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The International Satirists Guild: A Brief History
Jul 24 2004 by Allen VoivodThe origins of the International Satirists Guild are shrouded in a damp, penetrating mist - the kind that makes clothing cling tightly to the skin.
Archaeological data traces the Guild back to Norse cave painters, the forerunners of today's political cartoonists. For untold years, they had plied their trade in anonymity - often without a direct audience, due to the dismal hygienic conditions of the day.
But when King Olafur Tryggvason converted Leif Erickson to Christianity, he incited tremendous ire among the painters, or "grottemaleren." Boggled by the blessing conferred upon a man with such a murderous family background, they formed the first known Satirists Guild in 999 and brought their paintings to the streets of Norway in protest.
A great many were slaughtered as a result, and the infighting among survivors became a hallmark of the contentious outer and inner workings of the Guild. Guild presidents often suffer untimely deaths - by one count, less than 30 percent have survived their terms of office.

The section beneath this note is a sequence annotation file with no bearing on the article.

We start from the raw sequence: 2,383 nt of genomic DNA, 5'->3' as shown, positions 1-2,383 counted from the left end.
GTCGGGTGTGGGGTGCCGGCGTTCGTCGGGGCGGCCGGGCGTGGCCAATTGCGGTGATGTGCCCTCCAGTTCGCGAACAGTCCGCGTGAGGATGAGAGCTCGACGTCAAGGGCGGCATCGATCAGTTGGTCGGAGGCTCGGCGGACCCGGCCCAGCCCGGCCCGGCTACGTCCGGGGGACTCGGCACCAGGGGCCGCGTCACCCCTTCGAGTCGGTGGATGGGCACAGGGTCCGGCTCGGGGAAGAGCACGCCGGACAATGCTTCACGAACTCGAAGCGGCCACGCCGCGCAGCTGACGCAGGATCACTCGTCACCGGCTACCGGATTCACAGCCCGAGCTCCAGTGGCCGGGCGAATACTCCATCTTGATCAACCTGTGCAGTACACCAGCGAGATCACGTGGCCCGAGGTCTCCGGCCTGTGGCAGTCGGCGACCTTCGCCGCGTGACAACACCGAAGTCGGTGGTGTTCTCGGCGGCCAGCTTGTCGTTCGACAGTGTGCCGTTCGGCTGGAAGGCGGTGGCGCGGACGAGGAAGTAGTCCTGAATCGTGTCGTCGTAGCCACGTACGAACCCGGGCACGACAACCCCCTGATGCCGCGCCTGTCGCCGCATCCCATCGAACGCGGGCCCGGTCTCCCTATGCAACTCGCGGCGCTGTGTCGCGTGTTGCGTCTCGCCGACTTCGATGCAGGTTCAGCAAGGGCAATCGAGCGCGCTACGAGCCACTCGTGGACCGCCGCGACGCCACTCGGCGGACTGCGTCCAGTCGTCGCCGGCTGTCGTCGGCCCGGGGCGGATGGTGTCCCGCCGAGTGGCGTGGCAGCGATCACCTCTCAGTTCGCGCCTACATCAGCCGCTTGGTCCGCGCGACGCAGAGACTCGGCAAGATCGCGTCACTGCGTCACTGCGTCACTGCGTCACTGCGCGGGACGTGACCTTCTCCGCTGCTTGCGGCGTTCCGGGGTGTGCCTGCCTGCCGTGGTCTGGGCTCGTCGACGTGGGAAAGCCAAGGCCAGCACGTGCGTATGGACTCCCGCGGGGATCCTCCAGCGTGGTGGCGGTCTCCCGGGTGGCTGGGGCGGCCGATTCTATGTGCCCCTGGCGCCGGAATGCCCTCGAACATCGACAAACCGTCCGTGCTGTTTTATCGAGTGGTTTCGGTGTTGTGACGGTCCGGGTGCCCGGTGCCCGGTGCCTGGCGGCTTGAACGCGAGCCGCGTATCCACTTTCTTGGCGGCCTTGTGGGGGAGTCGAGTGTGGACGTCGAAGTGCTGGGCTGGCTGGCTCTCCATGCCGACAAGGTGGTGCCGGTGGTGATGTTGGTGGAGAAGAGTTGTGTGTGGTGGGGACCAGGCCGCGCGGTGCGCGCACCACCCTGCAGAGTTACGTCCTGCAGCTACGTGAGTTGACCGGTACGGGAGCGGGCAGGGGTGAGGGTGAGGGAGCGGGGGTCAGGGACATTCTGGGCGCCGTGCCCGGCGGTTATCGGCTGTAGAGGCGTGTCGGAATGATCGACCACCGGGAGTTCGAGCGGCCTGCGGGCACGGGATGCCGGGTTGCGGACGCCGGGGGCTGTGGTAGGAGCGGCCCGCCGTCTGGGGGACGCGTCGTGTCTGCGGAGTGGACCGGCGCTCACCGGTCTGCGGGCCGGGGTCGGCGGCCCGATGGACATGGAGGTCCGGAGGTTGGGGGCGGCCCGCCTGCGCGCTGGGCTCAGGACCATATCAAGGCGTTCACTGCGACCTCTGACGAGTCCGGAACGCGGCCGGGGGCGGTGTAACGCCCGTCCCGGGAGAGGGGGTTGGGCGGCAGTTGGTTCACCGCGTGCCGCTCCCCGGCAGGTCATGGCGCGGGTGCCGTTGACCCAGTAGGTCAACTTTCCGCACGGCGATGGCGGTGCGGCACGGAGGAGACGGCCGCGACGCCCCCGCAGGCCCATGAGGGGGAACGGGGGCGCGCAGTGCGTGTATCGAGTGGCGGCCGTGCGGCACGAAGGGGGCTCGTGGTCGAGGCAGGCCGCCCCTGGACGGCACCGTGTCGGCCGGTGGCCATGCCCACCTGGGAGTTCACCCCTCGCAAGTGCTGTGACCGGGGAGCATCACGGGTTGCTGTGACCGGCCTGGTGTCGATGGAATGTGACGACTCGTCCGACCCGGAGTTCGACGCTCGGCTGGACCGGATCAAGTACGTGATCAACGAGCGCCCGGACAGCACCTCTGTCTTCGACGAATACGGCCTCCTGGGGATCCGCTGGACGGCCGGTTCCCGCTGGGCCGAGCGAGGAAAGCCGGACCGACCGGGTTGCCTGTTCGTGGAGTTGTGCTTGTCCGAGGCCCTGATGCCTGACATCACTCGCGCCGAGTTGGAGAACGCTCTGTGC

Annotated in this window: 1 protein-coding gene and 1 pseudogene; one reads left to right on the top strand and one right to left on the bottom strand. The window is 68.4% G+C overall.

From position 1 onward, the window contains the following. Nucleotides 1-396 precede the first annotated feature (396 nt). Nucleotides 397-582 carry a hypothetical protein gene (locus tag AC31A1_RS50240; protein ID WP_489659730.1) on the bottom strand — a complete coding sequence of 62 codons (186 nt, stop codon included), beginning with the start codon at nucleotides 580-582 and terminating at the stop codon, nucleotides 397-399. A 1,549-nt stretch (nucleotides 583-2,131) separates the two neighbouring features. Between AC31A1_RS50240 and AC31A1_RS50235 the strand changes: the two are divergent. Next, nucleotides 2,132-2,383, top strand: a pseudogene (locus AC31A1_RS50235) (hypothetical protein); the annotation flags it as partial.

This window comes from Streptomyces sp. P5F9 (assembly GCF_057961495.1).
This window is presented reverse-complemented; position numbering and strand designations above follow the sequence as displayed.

Indeed, violence and satire have gone fist-in-face over time, as Europeans brought their culture to the far corners of the world. In those less-refined times, satirists were treated in such a manner as to make the Spanish Inquisition look like a tickle fight.
Despite these travails, the ranks of the Guild swelled through the ages, and as the rule of law took hold in Europe, satirists enjoyed an upgrade in treatment from torture to disdain. Further, their audiences were less afraid of being killed if they laughed at satire, and satirists had gotten on the hygiene bandwagon. Their art began to flourish.
Today, satire - and satirists - are alive and well. And the Guild, reflecting its increasingly diverse membership, changed its name to the International Satirists Guild on November 22, 1963.
Of course, JFK was assassinated that day, so no one really noticed until about three weeks later, and by then Christmas was just around the corner, so it merited little attention in the mainstream press. This, many modern satirists claim, is an apt metaphor for the stories of their lives.
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